All Creatures, Great And Small

Desert Critters Are On The Loose At Tohono Chul Park.

By Margaret Regan

THE ANTS ARE marching all over the wall at Tohono Chul Park, and they're big ants too--the size of kittens.

Review This particular colony won't give anyone the creeps, though. That's because its members are art ants, welded together out of cut steel and found objects by sculptor Ned Egen. They're part of a lighthearted show all about the desert's critters, Creepy, Crawly, Wild and Woolly, in the park's Exhibit Hall. This kid-oriented exhibition is running in conjunction with animal programs offered at the Tucson Pima libraries this summer, and a corner of the gallery is outfitted with drawing paper and colored pencils for young artists inspired by the creature art.

Egen's insect menagerie is the most endearing collection in a show that's high on the cute-o-meter. His dark, shiny ants are all antennae and spindly legs. His flying killer bee is cleverly crafted of coiled wire, and his scorpion and spiders are ingenious amalgams of unidentifiable spare parts.

It's summertime and the art world's easy, so artists can turn their fancy to ants and javelinas and gila monsters, subjects that don't usually pass muster in serious art spaces. The exhibition gathers together about 20 professional artists, but they're more or less on summer holiday, unabashedly turning out fun pieces that depart from their more serious work.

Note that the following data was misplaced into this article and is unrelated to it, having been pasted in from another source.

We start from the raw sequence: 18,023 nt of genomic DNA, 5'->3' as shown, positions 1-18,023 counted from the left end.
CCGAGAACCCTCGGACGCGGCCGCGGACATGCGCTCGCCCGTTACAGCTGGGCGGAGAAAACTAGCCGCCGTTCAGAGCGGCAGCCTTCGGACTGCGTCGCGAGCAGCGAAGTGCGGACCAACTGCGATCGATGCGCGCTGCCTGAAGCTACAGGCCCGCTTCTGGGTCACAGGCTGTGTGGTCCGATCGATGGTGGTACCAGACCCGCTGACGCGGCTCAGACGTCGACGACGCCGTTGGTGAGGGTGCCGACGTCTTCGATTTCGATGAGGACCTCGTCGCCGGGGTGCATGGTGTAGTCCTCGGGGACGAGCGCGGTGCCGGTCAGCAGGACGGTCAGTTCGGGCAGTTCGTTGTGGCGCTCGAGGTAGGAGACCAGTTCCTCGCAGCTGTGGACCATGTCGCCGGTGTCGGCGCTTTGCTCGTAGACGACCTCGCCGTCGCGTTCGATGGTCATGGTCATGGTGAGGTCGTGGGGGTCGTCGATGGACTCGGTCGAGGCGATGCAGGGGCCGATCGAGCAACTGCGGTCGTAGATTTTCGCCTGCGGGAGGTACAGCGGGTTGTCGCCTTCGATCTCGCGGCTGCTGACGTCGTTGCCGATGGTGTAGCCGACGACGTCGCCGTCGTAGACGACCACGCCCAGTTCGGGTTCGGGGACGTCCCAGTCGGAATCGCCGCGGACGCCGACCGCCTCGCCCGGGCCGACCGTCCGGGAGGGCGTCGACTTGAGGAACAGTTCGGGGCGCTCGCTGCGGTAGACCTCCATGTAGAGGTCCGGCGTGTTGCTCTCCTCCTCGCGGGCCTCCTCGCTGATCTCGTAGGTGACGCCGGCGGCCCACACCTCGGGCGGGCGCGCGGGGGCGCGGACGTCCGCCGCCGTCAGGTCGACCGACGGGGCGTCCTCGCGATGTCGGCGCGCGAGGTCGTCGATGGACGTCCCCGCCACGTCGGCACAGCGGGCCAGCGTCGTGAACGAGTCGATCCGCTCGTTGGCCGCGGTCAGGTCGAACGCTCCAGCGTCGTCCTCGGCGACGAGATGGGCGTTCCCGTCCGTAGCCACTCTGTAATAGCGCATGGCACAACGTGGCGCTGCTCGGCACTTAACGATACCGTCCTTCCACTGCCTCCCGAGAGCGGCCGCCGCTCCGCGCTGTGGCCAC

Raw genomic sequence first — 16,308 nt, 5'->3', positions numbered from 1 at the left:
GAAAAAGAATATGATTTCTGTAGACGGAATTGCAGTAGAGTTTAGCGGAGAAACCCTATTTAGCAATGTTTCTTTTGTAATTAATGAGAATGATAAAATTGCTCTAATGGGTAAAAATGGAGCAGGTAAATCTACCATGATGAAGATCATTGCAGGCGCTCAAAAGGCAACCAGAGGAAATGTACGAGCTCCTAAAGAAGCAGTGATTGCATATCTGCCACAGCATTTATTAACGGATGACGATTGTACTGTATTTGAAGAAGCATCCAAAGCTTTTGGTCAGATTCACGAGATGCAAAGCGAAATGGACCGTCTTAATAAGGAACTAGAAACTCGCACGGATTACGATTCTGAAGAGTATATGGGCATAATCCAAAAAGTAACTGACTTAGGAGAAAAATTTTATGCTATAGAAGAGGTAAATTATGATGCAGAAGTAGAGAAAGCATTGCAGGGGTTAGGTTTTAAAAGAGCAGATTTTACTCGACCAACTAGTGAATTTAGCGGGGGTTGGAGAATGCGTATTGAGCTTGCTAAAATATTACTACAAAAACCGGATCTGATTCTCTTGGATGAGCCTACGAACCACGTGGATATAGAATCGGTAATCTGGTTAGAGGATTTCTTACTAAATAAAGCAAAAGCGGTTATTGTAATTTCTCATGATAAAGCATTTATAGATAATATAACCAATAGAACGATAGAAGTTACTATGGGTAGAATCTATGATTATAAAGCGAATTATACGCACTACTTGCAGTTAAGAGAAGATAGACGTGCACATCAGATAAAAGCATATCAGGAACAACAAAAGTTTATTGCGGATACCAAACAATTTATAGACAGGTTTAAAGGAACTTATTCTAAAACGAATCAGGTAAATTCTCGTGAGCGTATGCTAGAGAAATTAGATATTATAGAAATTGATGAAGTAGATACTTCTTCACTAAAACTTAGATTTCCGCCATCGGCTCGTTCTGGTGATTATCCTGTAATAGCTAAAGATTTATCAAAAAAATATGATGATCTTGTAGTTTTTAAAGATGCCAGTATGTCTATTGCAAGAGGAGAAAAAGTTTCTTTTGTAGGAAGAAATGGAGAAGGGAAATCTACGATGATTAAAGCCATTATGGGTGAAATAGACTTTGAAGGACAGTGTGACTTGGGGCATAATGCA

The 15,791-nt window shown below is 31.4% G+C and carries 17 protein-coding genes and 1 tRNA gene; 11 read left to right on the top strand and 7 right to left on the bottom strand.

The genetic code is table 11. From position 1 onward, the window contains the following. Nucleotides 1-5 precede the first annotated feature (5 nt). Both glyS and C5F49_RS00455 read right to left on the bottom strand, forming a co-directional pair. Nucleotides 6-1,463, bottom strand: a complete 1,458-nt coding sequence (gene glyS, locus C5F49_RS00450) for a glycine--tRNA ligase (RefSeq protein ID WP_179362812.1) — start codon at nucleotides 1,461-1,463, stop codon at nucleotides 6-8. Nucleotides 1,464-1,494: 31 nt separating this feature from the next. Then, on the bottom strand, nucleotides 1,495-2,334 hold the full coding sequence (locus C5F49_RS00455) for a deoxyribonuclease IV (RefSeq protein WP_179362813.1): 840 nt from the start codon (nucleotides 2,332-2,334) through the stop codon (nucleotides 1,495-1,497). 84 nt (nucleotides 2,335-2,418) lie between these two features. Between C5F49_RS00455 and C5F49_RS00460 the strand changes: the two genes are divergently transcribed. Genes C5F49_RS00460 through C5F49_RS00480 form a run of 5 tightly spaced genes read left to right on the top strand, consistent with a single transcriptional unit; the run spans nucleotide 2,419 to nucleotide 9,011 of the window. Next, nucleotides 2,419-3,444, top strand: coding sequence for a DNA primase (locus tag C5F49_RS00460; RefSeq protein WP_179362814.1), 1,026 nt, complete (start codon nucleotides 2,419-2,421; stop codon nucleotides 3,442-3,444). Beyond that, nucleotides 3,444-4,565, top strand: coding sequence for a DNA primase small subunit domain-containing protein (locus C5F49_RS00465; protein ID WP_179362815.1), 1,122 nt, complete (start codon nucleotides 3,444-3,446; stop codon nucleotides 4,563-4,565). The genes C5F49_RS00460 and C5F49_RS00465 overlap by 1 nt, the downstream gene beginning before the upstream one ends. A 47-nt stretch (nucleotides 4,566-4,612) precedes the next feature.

For instance, Su Egen, who is married to Ned of the ants, is a weaver who just won a big prize at the Tucson Museum of Art's Arizona Biennial '99. The museum award for best work in fiber went to Egen's tapestry "Optically Speaking," a disciplined black-and-white abstraction that revels in optical illusions. At Tohono Chul, though, she's gone totally local, totally carefree, with a couple of animal weavings that she's too smart to have submitted to a high-brow museum show. "Entwined (Rattlesnakes)," an elegant tapestry in lime green and black, pictures an intricate coil of snakes. "Celebration of the Sun (Lizards)" likewise goes in for desert creatures, stylized lizards set among geometric bands.

No question about it, the artists plainly enjoyed letting go of high art and making cute animals instead. Creepy, Crawly aims to counteract the undeserved bad reps of desert denizens, and the artists pitched in by highlighting the downright lovableness of all Sonoran creatures great and small. Sheila Chambers signs on with an irresistible "Blue Javelina." An astute winter visitor to Tucson once christened this extravagantly weird creature a Hallelujah pig, and Chambers has given it the colors that a Hallelujah animal deserves. Her monotype and pastel piece ratchets up its colors from monochrome to hallucinogenic blues, pinks and yellows.